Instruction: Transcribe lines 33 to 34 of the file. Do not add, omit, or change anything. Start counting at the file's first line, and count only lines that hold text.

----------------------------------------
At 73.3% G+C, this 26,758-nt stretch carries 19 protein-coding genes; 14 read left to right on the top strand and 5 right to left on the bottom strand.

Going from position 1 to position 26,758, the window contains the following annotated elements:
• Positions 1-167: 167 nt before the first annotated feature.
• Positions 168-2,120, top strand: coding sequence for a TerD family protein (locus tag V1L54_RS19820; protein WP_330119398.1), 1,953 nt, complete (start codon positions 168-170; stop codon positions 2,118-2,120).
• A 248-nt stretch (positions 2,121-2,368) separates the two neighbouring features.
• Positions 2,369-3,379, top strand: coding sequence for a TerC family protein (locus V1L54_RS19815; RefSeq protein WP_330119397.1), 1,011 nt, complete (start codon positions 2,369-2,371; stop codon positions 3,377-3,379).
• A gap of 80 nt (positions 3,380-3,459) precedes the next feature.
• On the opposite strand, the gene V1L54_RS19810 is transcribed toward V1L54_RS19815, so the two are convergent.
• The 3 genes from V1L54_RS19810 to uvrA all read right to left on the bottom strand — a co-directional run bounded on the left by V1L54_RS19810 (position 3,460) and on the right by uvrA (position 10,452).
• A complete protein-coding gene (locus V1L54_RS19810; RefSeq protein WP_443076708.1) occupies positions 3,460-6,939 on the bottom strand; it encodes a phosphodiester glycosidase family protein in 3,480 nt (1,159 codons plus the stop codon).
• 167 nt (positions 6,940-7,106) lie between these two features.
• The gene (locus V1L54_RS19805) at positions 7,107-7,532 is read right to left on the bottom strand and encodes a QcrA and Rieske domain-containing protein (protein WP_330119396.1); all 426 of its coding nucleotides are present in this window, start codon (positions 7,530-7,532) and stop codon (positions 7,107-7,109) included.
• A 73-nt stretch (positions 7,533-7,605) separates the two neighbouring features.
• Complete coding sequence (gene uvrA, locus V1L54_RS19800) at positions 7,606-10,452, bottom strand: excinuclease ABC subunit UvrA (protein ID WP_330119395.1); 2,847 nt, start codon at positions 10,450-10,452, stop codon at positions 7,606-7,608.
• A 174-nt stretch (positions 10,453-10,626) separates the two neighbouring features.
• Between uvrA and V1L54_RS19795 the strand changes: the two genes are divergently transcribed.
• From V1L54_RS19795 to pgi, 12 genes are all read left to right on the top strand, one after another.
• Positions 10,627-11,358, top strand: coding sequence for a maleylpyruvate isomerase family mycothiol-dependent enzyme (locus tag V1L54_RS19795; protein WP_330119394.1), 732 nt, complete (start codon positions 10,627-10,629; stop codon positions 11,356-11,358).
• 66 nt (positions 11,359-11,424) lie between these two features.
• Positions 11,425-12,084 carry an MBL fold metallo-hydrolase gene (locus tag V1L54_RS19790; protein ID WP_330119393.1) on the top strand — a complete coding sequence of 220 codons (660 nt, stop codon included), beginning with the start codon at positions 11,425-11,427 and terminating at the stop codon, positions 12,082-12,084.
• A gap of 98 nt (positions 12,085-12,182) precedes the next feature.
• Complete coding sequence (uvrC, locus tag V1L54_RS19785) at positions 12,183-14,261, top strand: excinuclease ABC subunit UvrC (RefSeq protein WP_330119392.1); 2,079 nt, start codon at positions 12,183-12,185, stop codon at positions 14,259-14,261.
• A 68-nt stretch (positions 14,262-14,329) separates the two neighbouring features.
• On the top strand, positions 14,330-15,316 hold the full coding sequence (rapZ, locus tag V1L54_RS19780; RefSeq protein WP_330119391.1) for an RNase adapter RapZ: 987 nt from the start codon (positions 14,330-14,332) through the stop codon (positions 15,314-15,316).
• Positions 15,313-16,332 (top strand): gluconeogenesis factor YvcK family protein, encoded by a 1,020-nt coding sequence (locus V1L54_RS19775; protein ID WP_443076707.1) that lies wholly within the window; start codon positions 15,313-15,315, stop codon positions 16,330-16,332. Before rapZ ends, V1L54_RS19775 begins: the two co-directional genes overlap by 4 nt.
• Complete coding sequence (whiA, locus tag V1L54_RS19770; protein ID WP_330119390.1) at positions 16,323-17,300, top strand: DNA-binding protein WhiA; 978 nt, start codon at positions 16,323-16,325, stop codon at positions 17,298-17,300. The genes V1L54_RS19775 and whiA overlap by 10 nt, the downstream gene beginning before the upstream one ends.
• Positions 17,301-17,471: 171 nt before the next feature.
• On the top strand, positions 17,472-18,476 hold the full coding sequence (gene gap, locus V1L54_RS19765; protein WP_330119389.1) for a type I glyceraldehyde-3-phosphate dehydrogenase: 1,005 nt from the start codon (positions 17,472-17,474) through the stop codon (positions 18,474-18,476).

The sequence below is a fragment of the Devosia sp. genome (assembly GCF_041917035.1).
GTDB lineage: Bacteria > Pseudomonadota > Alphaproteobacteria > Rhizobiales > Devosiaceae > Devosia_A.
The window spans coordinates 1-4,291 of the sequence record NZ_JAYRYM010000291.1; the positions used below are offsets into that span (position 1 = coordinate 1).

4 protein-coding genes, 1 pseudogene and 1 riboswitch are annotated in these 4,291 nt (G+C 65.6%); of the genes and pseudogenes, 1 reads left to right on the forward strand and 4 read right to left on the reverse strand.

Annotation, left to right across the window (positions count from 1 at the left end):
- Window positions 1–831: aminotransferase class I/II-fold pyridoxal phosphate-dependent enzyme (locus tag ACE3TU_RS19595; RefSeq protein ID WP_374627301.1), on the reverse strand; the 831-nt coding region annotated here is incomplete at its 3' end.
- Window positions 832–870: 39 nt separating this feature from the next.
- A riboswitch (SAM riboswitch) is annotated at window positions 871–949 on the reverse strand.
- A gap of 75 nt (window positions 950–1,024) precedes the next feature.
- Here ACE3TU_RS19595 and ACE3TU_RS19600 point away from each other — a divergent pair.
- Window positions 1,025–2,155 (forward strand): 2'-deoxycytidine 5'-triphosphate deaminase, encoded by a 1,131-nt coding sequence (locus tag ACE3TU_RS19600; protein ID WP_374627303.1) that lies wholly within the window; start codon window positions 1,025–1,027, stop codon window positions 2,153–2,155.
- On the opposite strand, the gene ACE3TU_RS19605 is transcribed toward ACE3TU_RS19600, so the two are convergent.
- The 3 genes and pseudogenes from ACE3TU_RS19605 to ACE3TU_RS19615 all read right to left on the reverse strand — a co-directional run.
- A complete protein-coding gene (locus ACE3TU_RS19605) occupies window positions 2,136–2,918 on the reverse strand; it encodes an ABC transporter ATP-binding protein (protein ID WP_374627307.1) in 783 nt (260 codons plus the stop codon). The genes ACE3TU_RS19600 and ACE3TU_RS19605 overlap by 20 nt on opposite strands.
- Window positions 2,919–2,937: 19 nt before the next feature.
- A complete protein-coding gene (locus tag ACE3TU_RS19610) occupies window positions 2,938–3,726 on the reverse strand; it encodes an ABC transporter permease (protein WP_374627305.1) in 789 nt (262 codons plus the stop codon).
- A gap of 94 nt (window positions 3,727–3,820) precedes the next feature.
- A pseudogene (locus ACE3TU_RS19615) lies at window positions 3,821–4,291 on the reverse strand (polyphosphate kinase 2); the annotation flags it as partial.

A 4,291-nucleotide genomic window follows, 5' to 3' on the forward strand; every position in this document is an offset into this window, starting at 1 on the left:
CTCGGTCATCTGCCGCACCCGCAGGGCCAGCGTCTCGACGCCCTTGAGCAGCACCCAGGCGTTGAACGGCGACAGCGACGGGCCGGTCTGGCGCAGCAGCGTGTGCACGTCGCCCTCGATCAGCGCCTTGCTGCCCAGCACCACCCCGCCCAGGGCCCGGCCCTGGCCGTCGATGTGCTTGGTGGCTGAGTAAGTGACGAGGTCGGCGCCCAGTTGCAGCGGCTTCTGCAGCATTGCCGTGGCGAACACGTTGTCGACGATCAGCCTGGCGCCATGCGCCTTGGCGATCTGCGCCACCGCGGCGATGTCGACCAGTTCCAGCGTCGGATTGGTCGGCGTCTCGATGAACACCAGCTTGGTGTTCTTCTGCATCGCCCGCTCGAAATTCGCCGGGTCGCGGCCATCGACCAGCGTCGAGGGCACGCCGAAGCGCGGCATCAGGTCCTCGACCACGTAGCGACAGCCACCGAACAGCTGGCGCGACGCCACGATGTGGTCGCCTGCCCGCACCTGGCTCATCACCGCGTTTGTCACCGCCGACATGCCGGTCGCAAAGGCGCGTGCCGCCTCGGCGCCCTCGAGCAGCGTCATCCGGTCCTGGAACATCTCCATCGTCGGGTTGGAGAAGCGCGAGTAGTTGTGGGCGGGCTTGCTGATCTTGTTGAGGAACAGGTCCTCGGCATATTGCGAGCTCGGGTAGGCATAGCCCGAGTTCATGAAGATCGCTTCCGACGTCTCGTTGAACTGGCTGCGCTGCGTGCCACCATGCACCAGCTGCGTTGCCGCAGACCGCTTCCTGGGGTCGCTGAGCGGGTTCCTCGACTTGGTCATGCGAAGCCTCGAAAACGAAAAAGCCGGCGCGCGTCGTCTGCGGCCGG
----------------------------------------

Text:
Annotation, left to right across the window (positions count from 1 at the left end):
- Window positions 1–831: aminotransferase class I/II-fold pyridoxal phosphate-dependent enzyme (locus tag ACE3TU_RS19595; RefSeq protein ID WP_374627301.1), on the reverse strand; the 831-nt coding region annotated here is incomplete at its 3' end.